“When I felt that Froome and Wiggins were approaching me on the final climb, I gave everything I could to resist their chase and, after 500 metres from the finish line, I started to tell myself that it was good.”

“This is a very special victory for me: I’m back in the squad and I’m winning again, like I did before. For two years I had to stop competing but I never stopped working. And now this is the fifth victory of the season for me. They are all emotional. This is why I was on the podium in a world of my won, and I was not able to restrain my tears.”

Valverde: PhotoSport International. uk usa asia.

Movistar had won a stage of the 2011 Tour de France with Rui Costa triumphant in Super Besse but really the Spanish team was always thinking about the return of its true leader Alejandro Valverde who was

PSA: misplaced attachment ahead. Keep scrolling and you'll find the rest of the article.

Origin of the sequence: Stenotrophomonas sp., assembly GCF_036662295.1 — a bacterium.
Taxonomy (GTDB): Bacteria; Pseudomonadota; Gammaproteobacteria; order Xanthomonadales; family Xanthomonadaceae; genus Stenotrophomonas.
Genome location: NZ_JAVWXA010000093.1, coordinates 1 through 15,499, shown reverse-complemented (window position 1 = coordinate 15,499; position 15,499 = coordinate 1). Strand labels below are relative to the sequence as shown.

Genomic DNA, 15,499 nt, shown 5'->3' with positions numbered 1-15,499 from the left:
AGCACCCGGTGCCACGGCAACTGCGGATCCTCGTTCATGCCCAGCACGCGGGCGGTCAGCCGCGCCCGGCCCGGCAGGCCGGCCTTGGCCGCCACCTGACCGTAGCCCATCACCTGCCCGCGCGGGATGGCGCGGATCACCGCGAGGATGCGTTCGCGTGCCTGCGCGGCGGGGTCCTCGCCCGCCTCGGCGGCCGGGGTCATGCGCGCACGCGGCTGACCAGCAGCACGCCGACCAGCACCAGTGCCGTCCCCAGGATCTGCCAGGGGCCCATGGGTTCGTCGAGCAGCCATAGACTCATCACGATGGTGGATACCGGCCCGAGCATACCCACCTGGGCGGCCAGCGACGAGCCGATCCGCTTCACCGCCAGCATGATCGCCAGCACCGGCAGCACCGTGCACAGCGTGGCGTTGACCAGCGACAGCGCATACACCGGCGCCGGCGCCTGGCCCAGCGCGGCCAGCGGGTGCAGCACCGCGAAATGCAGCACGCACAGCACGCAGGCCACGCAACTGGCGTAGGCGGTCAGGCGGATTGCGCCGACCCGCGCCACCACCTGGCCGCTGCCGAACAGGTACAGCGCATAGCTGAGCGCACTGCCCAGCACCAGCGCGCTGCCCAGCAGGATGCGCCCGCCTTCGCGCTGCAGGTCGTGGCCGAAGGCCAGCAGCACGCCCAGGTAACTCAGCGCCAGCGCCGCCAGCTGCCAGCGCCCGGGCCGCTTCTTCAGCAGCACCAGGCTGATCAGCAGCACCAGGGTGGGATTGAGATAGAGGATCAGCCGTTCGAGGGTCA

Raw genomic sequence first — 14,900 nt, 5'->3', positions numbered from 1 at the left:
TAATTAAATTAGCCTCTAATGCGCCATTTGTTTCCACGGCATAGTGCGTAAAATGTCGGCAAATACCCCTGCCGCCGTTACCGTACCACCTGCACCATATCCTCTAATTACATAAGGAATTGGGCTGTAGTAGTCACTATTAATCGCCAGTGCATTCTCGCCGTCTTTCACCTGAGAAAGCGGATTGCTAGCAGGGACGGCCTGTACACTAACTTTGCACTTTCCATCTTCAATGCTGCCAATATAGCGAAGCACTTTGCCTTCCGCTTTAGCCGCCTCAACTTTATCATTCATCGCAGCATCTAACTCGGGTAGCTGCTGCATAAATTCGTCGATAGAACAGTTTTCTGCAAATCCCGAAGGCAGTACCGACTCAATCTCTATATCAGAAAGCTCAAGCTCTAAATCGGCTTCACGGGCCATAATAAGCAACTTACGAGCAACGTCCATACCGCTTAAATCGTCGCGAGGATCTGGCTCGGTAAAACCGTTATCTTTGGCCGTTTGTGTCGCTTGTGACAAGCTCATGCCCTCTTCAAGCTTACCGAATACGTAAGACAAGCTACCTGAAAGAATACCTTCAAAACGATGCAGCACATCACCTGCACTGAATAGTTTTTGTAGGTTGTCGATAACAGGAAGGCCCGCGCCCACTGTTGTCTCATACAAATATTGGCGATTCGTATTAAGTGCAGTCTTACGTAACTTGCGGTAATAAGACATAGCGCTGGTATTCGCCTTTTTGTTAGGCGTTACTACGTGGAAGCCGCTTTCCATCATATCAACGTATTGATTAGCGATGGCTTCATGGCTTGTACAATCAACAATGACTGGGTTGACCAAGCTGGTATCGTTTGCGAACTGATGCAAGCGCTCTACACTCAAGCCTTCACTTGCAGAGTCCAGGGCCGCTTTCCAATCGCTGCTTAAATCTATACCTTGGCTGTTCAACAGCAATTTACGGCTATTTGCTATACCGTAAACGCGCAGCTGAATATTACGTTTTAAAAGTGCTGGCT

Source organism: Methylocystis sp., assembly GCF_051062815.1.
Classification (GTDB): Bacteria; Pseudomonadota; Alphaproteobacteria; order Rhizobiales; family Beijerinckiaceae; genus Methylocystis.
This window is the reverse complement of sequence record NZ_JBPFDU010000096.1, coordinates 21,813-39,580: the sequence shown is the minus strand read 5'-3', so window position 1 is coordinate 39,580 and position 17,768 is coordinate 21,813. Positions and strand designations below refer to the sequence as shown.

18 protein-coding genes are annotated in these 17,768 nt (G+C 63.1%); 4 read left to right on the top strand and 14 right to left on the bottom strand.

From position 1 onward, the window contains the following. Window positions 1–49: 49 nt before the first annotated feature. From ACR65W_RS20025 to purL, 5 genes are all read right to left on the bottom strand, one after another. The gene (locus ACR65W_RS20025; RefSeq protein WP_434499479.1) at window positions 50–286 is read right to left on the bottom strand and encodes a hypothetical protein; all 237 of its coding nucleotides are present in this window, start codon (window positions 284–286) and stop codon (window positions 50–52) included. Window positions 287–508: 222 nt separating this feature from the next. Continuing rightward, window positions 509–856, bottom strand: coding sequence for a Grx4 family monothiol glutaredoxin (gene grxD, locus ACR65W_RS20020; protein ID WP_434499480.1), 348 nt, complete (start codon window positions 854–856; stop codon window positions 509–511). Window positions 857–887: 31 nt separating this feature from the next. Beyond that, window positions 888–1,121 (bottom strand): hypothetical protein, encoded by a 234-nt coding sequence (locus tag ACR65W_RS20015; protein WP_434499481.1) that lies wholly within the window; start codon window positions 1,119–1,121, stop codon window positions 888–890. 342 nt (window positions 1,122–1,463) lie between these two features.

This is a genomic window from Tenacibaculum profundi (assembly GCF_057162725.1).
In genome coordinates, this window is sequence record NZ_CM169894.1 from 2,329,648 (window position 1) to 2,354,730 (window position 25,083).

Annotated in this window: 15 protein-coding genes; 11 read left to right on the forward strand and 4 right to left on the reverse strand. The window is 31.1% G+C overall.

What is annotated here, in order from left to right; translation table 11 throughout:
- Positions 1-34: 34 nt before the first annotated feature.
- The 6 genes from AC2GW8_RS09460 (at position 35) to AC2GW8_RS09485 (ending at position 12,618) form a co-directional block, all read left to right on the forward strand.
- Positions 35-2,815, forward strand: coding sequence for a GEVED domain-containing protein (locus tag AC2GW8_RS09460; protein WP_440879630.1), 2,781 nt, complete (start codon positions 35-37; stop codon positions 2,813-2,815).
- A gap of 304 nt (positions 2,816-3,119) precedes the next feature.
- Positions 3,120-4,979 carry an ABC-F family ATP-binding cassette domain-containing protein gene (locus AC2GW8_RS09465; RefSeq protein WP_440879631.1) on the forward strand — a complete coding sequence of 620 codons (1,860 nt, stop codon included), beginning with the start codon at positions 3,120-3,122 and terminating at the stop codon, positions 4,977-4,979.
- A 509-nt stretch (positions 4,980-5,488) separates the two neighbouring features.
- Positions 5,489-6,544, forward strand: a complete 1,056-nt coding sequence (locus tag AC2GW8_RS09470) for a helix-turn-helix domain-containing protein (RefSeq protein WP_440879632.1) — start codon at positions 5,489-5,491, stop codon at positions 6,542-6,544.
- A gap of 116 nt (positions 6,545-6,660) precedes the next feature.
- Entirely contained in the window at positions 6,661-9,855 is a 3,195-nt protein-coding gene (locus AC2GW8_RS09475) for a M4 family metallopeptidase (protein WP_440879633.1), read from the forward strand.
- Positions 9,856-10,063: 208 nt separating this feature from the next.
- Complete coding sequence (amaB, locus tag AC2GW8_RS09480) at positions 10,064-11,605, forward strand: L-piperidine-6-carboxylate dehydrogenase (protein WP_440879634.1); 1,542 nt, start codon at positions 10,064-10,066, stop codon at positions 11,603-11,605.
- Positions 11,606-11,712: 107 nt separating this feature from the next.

busy serving a suspension last year. Now that he’s back in the race, he’s back on the podium.

He wasn’t the contender for GC honours that Movistar would have hoped for – as he’s well down the rankings – but that meant he was able to put himself in an escape group and chase a victory in the final stage in the Pyrenees of the 99th edition. And it was Costa who helped set up his leader for an impressive return to winning form at the Tour.

Video Summary of the Race

Valverde seems to have benefitted greatly from the tactics employed by Sky as it seemed apparent that Chris Froome was keen to race ahead of his team leader Bradley Wiggins in the final kilometres to try and claim a second stage win but instead he remained loyal to the yellow jersey and paced him all the way to the line where the two Brits finished second and third in a stage that had plenty of drama, created